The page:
Young people have a history of bringing social change. Parkland students, for example, are a part of America’s longstanding tradition of youth-led activism. Young people have led the charge on some of the biggest shifts in social policy and justice throughout U.S. history. Since the Marjory Stoneman Douglas High School mass shooting in Parkland, Florida in February 2018, young people have emerged as leaders at the forefront of the gun control movement. Many conservative figures have failed to recognize that the teenagers are continuing a long-standing tradition of youth-led activism in U.S. politics, often leading the way towards social change. Back in February 1960, four Black students from North Carolina sat down at a “whites only” lunch counter in Greensboro, North Carolina in what is considered a pivotal moment in the fight for Black civil rights. Either through anger or frustration they are willing to take the reins and call out adults for failing to act.
August 2018: ‘By the youth, for the youth’: a manifesto for tomorrow’s activists. Inaugural International Congress of Youth Voices create a global network at three-day congress. “We are a network of empowered youth voices from around the globe that strive to take action for the world we wish to see. We recognize the issues that threaten human rights within our generation; let’s counteract them by implementing innovative solutions in the areas of health, education, social justice, security, and the environment.” link
December 2017: What can young voters fight for in the upcoming election? Xiuhtezcatl Martinez, one of the plaintiffs in the Juliana lawsuit, and youth director of Earth Guardians, writes: “In this upcoming (mid-term) election I am pressing young voters to make their voices heard on all issues affecting our county and the world we live in. We must demand strong action on climate change. We must hold corporations, our US president, and all political leaders accountable for the continued degradation of our planet and its people. We also need to play a greater role in how laws are written (and enforced) and how our resources are being consumed. But not only in our country. We must help empower and share our information and resources with those around the world that want to make a difference in the world.” link
May 2018: Young people are angry’: the teenage activists shaping our future. Fed up with waiting for the older generation to sort out its problems, a growing number of teenage activists are taking matters into their own hands. Here, six motivated people reveal why they’ve decided to fight for a better world. In a political climate where most adults are inert with despair, a growing number of teenagers are responding with action. link
Across the world, young people are taking governments to court to act on climate change. The litigation ignited by Our Children’s Trust in 2015, known as the Juliana lawsuit, relies on the public trust doctrine, a legal canon that stresses the government’s hold on resources such as land, water or fisheries as treasure for the people. The children’s lawsuits extend that principle by asserting the government also is a trustee of the atmosphere. The groundbreaking climate lawsuit was brought against the federal government by 21 children, and has been hailed by environmentalists as a bold new strategy to press for climate action in the United States. Environmental groups say the case, if it’s successful, could force even a reluctant government to reduce greenhouse gas emissions and take other measures to counter warming. Cases are also being brought around the world with cases in Europe (Portugal) and South America (Columbia) See lawsuit page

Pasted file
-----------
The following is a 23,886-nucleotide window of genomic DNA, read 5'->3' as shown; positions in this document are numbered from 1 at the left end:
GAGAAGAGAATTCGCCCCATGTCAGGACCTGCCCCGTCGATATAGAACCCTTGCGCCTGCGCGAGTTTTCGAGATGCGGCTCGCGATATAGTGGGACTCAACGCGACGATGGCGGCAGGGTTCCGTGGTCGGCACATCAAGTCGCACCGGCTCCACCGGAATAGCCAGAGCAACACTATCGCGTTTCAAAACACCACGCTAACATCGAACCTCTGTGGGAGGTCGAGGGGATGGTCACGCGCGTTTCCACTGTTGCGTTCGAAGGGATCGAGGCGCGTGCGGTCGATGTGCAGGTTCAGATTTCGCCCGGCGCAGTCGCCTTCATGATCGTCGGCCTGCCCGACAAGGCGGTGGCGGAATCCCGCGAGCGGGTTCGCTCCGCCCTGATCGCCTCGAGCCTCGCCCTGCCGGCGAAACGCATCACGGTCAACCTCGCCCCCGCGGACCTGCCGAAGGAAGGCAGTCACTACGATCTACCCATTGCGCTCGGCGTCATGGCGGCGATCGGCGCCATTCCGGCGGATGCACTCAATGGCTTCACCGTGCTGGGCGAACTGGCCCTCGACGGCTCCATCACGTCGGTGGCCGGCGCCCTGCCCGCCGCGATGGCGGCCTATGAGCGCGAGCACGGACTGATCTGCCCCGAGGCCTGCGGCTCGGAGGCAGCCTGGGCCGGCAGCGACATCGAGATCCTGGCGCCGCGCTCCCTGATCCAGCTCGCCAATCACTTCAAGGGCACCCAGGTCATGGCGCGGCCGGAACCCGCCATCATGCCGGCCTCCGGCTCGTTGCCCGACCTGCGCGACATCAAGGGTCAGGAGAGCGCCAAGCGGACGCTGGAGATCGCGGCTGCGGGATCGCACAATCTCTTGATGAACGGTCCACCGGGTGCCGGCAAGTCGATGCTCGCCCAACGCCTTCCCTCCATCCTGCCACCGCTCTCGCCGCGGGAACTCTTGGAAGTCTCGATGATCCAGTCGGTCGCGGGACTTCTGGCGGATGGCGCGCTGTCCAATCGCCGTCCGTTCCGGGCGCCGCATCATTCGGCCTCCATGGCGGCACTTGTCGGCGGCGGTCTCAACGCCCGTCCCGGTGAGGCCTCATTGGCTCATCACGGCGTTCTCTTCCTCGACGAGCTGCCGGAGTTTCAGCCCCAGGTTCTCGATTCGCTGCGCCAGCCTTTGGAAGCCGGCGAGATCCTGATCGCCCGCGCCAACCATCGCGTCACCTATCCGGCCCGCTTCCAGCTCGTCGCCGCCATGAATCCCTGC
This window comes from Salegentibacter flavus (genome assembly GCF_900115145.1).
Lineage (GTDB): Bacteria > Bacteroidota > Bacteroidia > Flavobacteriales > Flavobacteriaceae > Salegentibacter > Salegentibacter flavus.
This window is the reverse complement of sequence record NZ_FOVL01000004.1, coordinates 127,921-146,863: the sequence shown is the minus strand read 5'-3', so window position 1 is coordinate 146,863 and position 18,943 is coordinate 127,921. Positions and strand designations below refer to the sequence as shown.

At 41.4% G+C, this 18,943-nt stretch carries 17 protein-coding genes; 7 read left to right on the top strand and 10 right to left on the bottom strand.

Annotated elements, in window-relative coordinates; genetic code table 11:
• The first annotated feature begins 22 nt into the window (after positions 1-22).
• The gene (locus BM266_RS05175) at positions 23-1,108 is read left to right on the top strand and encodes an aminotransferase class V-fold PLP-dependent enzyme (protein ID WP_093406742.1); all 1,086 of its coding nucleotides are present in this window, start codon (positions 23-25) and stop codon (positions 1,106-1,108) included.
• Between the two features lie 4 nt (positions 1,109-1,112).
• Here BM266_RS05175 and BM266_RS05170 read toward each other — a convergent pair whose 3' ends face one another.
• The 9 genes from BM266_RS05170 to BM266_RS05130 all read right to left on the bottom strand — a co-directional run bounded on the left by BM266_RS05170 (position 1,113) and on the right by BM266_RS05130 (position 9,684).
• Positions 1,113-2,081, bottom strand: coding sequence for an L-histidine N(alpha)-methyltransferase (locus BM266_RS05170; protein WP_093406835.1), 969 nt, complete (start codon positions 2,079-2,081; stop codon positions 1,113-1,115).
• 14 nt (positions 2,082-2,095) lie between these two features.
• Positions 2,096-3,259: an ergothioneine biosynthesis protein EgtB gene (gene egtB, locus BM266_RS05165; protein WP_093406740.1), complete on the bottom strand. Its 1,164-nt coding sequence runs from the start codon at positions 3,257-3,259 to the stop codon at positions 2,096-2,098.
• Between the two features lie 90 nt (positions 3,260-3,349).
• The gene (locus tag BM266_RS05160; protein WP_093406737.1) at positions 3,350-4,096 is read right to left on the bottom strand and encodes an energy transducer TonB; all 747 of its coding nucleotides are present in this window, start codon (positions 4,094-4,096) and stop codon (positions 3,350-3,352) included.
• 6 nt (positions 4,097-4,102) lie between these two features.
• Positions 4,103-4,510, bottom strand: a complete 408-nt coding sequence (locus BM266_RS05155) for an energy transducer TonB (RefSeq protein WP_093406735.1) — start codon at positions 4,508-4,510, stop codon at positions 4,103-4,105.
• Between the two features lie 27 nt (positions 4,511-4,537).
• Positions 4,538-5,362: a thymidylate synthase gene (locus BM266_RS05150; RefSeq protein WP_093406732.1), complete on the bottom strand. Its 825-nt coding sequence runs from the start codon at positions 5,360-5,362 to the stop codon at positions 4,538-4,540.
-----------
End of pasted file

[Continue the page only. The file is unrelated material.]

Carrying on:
The Sunrise Movement. Sunrise Movement was launched in Philadelphia in June 2017. While organized in the United States there are supporters for the movement around the globe. Their mission statement reads: “Sunrise Movement is building an army of young people to stop climate change and bring millions of good jobs in the process.” As of May 2018, Sunrise has 200 volunteers and numbers are growing daily. Hubs are where young people organize locally and work on getting candidates and politicians to sign the No Fossil Fuel Money pledge, which just hit 500 candidate and politician signers. We are also running a program called Sunrise Semester, where young people will work on elections leading up to November 2018 for candidates who will protect the health and well being of everyone in 5 key states – Michigan, Florida, Minnesota, Pennsylvania and New York. Sign up to receive updates.
September 2018: The Swedish 15 year-old who’s cutting class to fight the climate crisis. Every day for two weeks, 15 year-old Greta Thunberg has been sitting quietly on the cobblestones outside parliament in central Stockholm, handing out leaflets that declare: “I am doing this because you adults are shitting on my future. I am doing this because nobody else is doing anything. It is my moral responsibility to do what I can,” she says. “I want the politicians to prioritise the climate question, focus on the climate and treat it like a crisis.” link
July 2018: Teens help reimagine America’s first climate change museum – link